Trigger warning: eating disorder content.
I used to feel a hot flush of panic and disgust wash over me when I saw Bridget Jones’ weight flash up on the screen - it was almost a stone less than mine, and I was 13. Riddled with shame and embarrassment, I silently vowed to stick to my diet - Atkins, at the time - better. No carbs for me.
Because, how am I supposed to feel happy and comfortable existing in a body that weighs a stone more than Bridget’s, when she is openly disgusted by herself and ridiculed for her weight throughout the entire film (don’t forget the ‘I thought you said she was thin’ line)? Not to mention the media’s obsession over Renee Zellweger’s infamous three stone weight gain in order to play her.
I posted about this on my Instagram recently and was inundated with comments from women who explained they had felt similarly. It clearly resonates with a lot of people who grew up on the film as I did it.
According to this movie, 9st 7 was not acceptable. At one point, Bridget writes in her diary: ‘9st 4 (terrifying slide into obesity - why? Why?)’. She takes us on a journey of all-consuming weight loss to hit ‘ideal weight’ 8st 7, and when she finally reaches it, she calls it ‘a miracle’. I’d like to point out that 9st 4, never mind 8st 7, is very slim - someone on Twitter calculated that Bridget would have come out on the lower end of normal on the BMI scale (though that’s problematic in itself, but I’ll save that for another day).
Now, thankfully, we’re waking up to the idea that thinner does not equal better and thinness is not the best thing that we can achieve.
Yet she is portrayed as a jolly, plump character who is destined to a life of documenting every single calorie consumed. Something many of us, young, vulnerable adults in the process of learning that we live in a society where thinness is valued above all else, internalised and believed without question, making it our eternal mission to avoid such a fate.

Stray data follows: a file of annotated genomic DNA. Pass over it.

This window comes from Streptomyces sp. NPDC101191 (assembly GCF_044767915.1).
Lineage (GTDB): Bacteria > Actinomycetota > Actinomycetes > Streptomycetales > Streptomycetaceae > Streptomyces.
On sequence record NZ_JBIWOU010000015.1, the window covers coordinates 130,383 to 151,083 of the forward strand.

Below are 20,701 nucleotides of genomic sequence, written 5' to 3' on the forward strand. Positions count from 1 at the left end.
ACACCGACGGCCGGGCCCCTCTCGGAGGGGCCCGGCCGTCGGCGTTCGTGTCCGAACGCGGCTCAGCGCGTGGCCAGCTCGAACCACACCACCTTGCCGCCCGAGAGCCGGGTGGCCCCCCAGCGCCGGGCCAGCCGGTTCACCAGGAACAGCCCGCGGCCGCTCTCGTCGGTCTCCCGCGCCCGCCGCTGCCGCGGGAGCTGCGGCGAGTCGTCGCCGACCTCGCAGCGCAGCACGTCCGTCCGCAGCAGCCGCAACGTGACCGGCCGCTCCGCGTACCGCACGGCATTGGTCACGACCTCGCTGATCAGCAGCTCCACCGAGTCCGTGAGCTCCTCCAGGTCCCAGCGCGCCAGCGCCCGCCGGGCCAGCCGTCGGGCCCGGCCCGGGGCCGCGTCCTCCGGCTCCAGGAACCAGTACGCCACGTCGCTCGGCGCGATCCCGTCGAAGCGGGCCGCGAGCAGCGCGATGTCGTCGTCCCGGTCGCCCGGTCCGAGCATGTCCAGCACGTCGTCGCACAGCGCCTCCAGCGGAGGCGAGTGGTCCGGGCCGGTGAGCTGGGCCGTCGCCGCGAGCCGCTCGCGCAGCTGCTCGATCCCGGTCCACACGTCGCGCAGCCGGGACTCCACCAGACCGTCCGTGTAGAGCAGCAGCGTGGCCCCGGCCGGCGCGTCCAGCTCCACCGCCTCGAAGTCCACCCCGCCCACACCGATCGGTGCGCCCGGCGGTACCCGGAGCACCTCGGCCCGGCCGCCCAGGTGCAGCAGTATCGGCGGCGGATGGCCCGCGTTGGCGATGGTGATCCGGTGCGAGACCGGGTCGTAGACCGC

This depiction of Bridget is ludicrous and dangerous in equal measure, and I can’t believe we didn’t see it at the time. I guess we were just too entrenched in diet culture.
But now, thankfully, we’re waking up to the idea that thinner does not equal better and thinness is not the best thing that we can achieve. So let’s tackle why the film’s heavy focus on weight was so problematic. First up, it’s not our life’s purpose to lose weight. That’s diet culture talking. Nor should weight be one of our defining features. No matter what we weigh, we are still beautiful, valid and worthy of love. And you know what? Being fat isn’t the worst thing that can happen to us - some bodies are fat, and that’s ok. Societal conditioning has led us to believe it’s not, but that’s all it is: conditioning.
The writers should never have attached numbers to Bridget’s view of herself as ‘fat’ - this was hugely triggering. Having her weight documented to the pound - along with its fluctuations, both big and small - is incredibly unhealthy behaviour and something that a lot of the eating disorder community have experienced. Seeing that played out on screen only serves to normalise and perpetuate the behaviour. It certainly inspired me to start keeping a ‘weight diary’ - I obsessively chronicled my weight daily until I finally entered a treatment centre for anorexia.
I’m not saying that the Bridget Jones film gave me an eating disorder - I was already fairly messed up around food and weight and it was going to happen anyway, I’m pretty sure my destiny was set in that sense - but it definitely didn’t help. It didn’t reassure me that how I look wasn’t the sole determiner of my worth; that getting on the scales every day was unhealthy or that obsessing over my weight wasn’t a productive use of my time.
It fed into weight-related pressures not just for me, but for many young women who believed the film was an accurate reflection of what society needs from us. I’m sad that this happened, but I have hope that the world is changing - that hopefully the next world-renowned chick flick doesn’t end up leaving its young, predominantly female, audience with issues. Or, perhaps, doesn’t subject teenagers to lines like this: 'Unexpectedly repulsive notion: never-before faced reality of lard splurging from bottoms and thighs under skin. Must return to calorie-counting tomorrow.'
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